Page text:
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Sunday's Word: 1997

If you're coming to this site, you're probably already aware that next weekend is going to be the 143rd meeting of the most-played rivalry in all of football. Whatever you call it, "The Rivalry", "The Game", "Lehigh/Lafayette", "Lafayette/Lehigh" - it's a huge deal.

It's also the last game of the season, and in a year when Patriot League titles and possible playoff bids are not on the line, it's a day to honor the seniors who gave their body parts up for the honor of playing some football at Lehigh. Having them come out with a win - especially for the long-suffering seniors of this year who have not enjoyed the taste of a win over "that school in Easton" - would be very sweet.

But as a Lehigh fan, I also look at next year as well. Getting a win over Lafayette would end up being a salve on what could be considered a tumultuous season. It's been a season filled with some intrigue, a nightmarish run of injuries, and a dizzying number of freshmen and sophomores on the roster.

Kind of like "1997".

Going into that season, the team led by third-year coach Kevin Higgins was thought to have a chance to compete for the title. But a 42-35 loss to Fordham in the Bronx effectively made Lehigh's chances at a Patriot League title (which, for the first time, would allow the winner to compete in the I-AA playoffs) difficult at best.

It got worse. Starting quarterback Seka Edwards, a senior who had seen some success in 1996, suffered a season-ending injury versus Harvard in a 35-30 loss. (The Crimson would go 9-1 and win the Ivy League.) The answer to the questions about a possible Patriot League title were answered in Week 4, as Ryan Vena and the Colgate Raiders pasted Lehigh 61-28 in their worst loss in recent memory.

To replace him, offensive coordinator Andy Coen worked with sophomore QB Phil Stambaugh as he slowly but surely improved as the season wore on. The young team took some lumps, but did see improvements even if it wasn't in the win column. Some good wins (24-7 over Penn and 46-26 over 8-2 Dartmouth, the Ivy League runner-up) were interspersed with tough losses while playing a brutal schedule. This team kept most of the games close, playing No. 3 ranked Delaware to a close 24-19 defeat at Murray Goodman stadium and losing a 45-38 shootout to 9-2 Hofstra (who played as an at-large team in the I-AA playoffs).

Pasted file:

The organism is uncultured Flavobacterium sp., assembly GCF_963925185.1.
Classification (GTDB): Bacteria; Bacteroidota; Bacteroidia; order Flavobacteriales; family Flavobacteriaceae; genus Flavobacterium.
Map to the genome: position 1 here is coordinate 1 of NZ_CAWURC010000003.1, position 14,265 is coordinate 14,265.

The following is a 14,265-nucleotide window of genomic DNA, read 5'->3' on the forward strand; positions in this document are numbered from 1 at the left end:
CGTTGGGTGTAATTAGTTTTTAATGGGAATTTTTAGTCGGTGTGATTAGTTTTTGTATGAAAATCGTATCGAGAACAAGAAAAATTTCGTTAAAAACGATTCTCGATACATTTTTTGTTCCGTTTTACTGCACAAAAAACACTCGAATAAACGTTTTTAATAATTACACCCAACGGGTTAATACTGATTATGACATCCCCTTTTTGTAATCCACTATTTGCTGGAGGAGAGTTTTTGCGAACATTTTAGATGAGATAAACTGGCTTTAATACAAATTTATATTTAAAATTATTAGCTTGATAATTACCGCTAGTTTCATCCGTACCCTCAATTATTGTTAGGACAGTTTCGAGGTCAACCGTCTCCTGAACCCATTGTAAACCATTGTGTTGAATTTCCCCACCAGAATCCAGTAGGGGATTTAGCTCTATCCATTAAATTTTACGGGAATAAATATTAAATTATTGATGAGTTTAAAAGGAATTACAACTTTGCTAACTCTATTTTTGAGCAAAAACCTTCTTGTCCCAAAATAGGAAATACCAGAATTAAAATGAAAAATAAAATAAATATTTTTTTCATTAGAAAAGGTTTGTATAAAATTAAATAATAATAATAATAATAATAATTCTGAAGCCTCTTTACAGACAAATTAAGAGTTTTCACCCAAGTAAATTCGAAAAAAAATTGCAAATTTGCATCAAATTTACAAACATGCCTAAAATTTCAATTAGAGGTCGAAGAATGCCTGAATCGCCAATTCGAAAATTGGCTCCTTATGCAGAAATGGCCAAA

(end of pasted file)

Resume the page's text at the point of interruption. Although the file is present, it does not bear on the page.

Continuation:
By "The Rivalry", senior RB Rabih Abdullah didn't have any illusions of the postseason or titles, despite the fact he was an all-American candidate and was the top rusher in the league. He did, however, have a very interesting core of players that would pave the way for the future - players like Stambaugh, sophomore FB Brett Snyder, WR Kody Fedorcha, freshman LB James "Bubba" Young, sophomore LB Ian Eason. Along with a very talented junior in DB Sam Brinley, there was a sense of disappointment about this team, but also a thought that the future could be bright.

"The Rivalry" on November 22nd ended up being a blend of the young players and the offensive star in his last game teaming up to give Lehigh fans a taste of victory going into the offseason. But like a lot of Lehigh games that season, it didn't start out well. Lafayette surged to a 21-0 lead midway through the second quarter behind Todd Stahlnecker's short touchdown runs, and the Leopards took advantage of three Phil Stambaugh interceptions.

But Stambaugh and Abdullah would not be denied. The Brown & White would score 22 fourth-quarter points to secure a wild 43-31 victory, behind Abdullah's incredible sendoff game: 2 receiving touchdowns from Stambaugh, and two late rushing touchdowns to seal the game for the Mountain Hawks.

Despite the losing record - the 4-7 record that would be the last losing record Lehigh has had since - there were a lot of happy endings after this cornerstone win. Higgins would win three consecutive Patriot League championships. Abdullah would go on to play in the NFL, eventually finding a place on special teams and getting a Super Bowl ring with the New England Patriots. And the young guns would ride the momentum from that game into 1998 to a perfect 11-0 regular season and carry that into the Patriot League's first I-AA playoff win since 1979 with a shock 24-23 win over Richmond on a last-second field goal. Their only blemish that year would be a narrow loss to UMass, the eventual national champions, getting denied the end zone with 2 minutes to play in a 26-21 defeat.

But it all started with a team with an injured quarterback, a brutal loss to a conference foe, a team filled with youngsters in key positions, and a 21-0 deficit with a team that had struggled to score most of the year.

A win against Lafayette might look a lot like "1997". And that wouldn't be a bad thing at all.

Comments

Anonymous said…
Stambaugh was the starting QB at the beginning of 1997. After the loss to Fordham, Edwards started against both Towson and Harvard, but threw three INTs in both games. Edwards was pulled at half time against Harvard and Stambaugh nearly rallied Lehigh to a win with four TD passes in the fourth.

It was the 1996 Penn game in which Edwards was injured and frosh Stambaugh made his first appearance.
Anonymous said…
Hope the similarities hold up. Nice article, even though Stambaugh's freshman season was 1996.

Ngineer

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